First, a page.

Since hedge funds are such high-risk products, the Securities and Exchange Commission restricts them to what is called “accredited investors.” This means that only investors with high net worth (typically millions of dollars) or professional experience can invest in hedge funds. An ordinary household cannot do so. The idea behind this prohibition is that accredited investors know the risks involved with investing in hedge fund products. They will have the skill necessary to do their own research and to see behind any hard sell that the hedge fund might give. They also have enough money that they can afford to have an investment go bad.

Index funds do not have this restriction. A standard index fund is open to any investor on the market.

Index funds also tend to be much lower risk than hedge funds. While this varies based on the product you’re buying, index funds tend to follow large, long-term metrics. This gives them stability and pegs them to the market as a whole. In fact, as noted above, the most popular index funds do simply track the stock market overall.

Finally, an index fund is far cheaper than a hedge fund. On average, index funds charge between 1% and 2% in fees. Many charge far less, with some popular funds coming in below 0.05% in fees. By contrast, hedge funds generally charge 2% in fees plus an additional 20% of any profit on your investment.

It is hard to compare the outcome of investing in index funds against hedge funds because there is very little reliable data on hedge fund returns. Hedge funds are private entities, and so they don’t have to report their returns to the market as a whole. However, for the average investor the difference is moot. If you do not have the funds to meet the SEC’s standard of an accredited investor, you cannot buy this product. If you do meet this standard, then look carefully at the bottom line. Many index funds post returns of 7% to 10% and even higher.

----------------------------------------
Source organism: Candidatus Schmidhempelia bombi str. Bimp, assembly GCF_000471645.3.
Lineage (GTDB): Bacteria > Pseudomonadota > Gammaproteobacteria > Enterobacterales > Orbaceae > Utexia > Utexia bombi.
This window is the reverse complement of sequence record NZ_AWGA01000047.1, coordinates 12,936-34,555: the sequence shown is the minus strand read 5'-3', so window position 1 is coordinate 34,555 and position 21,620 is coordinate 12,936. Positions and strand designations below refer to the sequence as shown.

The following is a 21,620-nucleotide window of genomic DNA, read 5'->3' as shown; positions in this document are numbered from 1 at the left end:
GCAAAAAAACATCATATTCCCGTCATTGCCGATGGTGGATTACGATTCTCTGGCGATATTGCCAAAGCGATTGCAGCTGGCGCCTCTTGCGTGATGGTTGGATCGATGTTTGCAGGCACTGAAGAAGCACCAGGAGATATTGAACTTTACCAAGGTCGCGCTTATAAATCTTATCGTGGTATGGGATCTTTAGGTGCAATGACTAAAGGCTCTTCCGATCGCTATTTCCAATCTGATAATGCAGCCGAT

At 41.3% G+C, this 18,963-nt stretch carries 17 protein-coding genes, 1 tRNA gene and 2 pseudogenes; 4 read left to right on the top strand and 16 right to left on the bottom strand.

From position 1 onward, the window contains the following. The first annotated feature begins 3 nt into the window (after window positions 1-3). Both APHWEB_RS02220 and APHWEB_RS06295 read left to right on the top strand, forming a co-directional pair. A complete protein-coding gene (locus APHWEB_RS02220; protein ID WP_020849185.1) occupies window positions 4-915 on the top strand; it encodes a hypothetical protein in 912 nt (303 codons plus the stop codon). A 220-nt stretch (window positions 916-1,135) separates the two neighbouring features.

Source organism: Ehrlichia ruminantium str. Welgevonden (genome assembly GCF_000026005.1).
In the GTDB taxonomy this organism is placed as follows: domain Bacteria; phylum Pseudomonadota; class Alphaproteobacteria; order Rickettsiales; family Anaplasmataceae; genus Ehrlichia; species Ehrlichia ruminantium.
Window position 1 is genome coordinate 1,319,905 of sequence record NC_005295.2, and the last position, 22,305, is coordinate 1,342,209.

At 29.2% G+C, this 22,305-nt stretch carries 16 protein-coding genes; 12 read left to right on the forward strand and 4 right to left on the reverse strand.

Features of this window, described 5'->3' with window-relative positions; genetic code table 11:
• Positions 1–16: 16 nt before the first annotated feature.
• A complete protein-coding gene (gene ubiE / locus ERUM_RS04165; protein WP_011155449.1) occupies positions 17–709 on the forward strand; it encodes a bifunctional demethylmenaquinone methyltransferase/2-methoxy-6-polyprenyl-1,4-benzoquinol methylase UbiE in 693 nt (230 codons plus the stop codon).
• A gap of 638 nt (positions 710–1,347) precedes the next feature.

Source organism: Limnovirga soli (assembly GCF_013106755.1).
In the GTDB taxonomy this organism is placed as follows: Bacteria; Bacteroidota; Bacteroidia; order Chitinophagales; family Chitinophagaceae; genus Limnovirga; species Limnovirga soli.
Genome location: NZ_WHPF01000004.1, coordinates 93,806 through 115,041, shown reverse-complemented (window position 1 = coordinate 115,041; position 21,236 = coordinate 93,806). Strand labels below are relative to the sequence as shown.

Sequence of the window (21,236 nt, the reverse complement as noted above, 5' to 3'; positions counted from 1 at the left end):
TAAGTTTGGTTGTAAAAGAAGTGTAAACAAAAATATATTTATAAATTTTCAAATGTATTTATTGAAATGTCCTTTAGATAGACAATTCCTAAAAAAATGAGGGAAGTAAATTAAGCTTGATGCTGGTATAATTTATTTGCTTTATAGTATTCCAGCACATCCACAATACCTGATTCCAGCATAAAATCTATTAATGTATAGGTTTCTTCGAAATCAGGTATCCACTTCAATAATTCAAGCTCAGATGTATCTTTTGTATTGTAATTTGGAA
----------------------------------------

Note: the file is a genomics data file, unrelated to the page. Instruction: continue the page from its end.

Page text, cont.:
That’s a tough number to beat.

The Bottom Line

Young couple studies hedge funds

An index fund is a portfolio of assets designed to track some specific segment of the market and takes its profits from overall market growth. A hedge fund is a portfolio of often exotic assets that seeks outsized returns in exchange for high risks and high costs. Hedge fund managers may use futures, options, real estate, commodities, currencies and a wide variety of derivatives such as delta neutral investing and collaterized debt obligations. Normally, they’re used by institutions and high-net-worth individuals.

Investing Tips

  • Are hedge funds a good fit for your portfolio? Will the mitigated position of index funds help you in the long run, or should you aim for higher growth? SmartAsset’s matching tool can connect you with a financial professional in your area to help you answer these questions and many more. If you’re ready, get started now.
  • Knowledge is half the battle. Make sure you know what taxes you may have to pay on your investment returns with SmartAsset’s free capital gains calculator.